News Release Archive

EDUCATION/CULTURE--Minister, Students Work Toward Debt Reduction
Students are helping to shape and deliver Nova Scotia's proposals
to Ottawa on reducing student debt, Education and Culture
Minister Robbie Harrison said today.

The next in a series of meetings is scheduled for Nov. 12, when
Mr. Harrison and students will review progress to date and
prepare for a national student assistance workshop in Ottawa on
Nov. 17.

"Students have shaped the details of Nova Scotia's position since
Day 1," Mr. Harrison said. "They've told us loud and clear:
reducing student debt is the No. 1 priority. We've worked with
Ottawa for months on this issue, and we were the only province to
invite students to our meeting with federal officials as part of
their national consultations on Canada Student Loan reform.

"Now premiers and education ministers across the country are
joining their voices to the call, moving this Nova Scotia
priority up on the national agenda."

Nova Scotia is pushing Ottawa to establish a federal loan
forgiveness program similar to the provincial loan forgiveness
program. This would go a long way to resolve the debt load issue. 

Mr. Harrison said Nova Scotia is putting more than $5 million
back into the hands of students to date this year. "That's an
average of about $1,725 per eligible student. Over a four-year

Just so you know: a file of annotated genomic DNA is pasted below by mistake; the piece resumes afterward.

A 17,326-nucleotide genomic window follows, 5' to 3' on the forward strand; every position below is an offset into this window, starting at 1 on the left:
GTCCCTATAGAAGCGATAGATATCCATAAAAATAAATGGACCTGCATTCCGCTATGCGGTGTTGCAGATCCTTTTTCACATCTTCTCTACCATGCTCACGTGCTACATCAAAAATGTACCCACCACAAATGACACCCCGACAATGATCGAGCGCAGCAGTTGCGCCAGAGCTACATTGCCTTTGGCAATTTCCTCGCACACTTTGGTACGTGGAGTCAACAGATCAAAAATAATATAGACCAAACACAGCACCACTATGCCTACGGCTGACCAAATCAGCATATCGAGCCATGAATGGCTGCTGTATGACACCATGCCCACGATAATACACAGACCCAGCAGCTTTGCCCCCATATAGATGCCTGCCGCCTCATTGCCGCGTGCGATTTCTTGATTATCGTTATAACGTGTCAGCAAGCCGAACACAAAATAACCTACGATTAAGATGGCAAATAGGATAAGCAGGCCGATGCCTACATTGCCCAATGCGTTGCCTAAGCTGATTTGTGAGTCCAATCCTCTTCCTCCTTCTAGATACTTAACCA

program, this kind of return will reduce student debt to the tune
of about $7,000 --representing 70 per cent of the provincial
portion of a student's loan," the minister said.

"This is a big help for students, and we're asking the federal
government to get on board."

Mr. Harrison is encouraged by recent federal initiatives and
statements by Pierre Pettigrew, Minister of Human Resources
Development, and Finance Minister Paul Martin. Plans for a
Canadian Millennium Scholarship Fund and Special Opportunities
Grants for students with dependents have been announced. As well,
the last federal budget increased targeted tax relief for a
typical student by one-third, gave students more time to find
work before beginning to repay their loans, and made the
Registered Education Savings Plan more attractive and flexible
for parents.

"These are encouraging steps, but I want to echo Minister
Martin's comments that student debt load is a terrible problem
--more can and must be done," Mr. Harrison said. "Our students
say they need help now. They need a comprehensive package that
helps all students with high debt loads. I'm pleased federal
ministers and officials are now meeting with students across
Canada to hear this message first-hand."

For example, some students have presented an income-related
repayment proposal that includes deferred grants, but broad
support for this proposal will likely depend upon the degree to
which the model reduces student debt immediately. Other students
favour more up-front grants. All items can be discussed at the
Nov. 12 meeting.

Approximately half of Nova Scotia students borrow to finance
their education. Those who graduate this year will have an
average debt of about $20,000.


Contact: Donna MacDonald
         Education and Culture

ngr                   Oct. 21, 1997              2:30 pm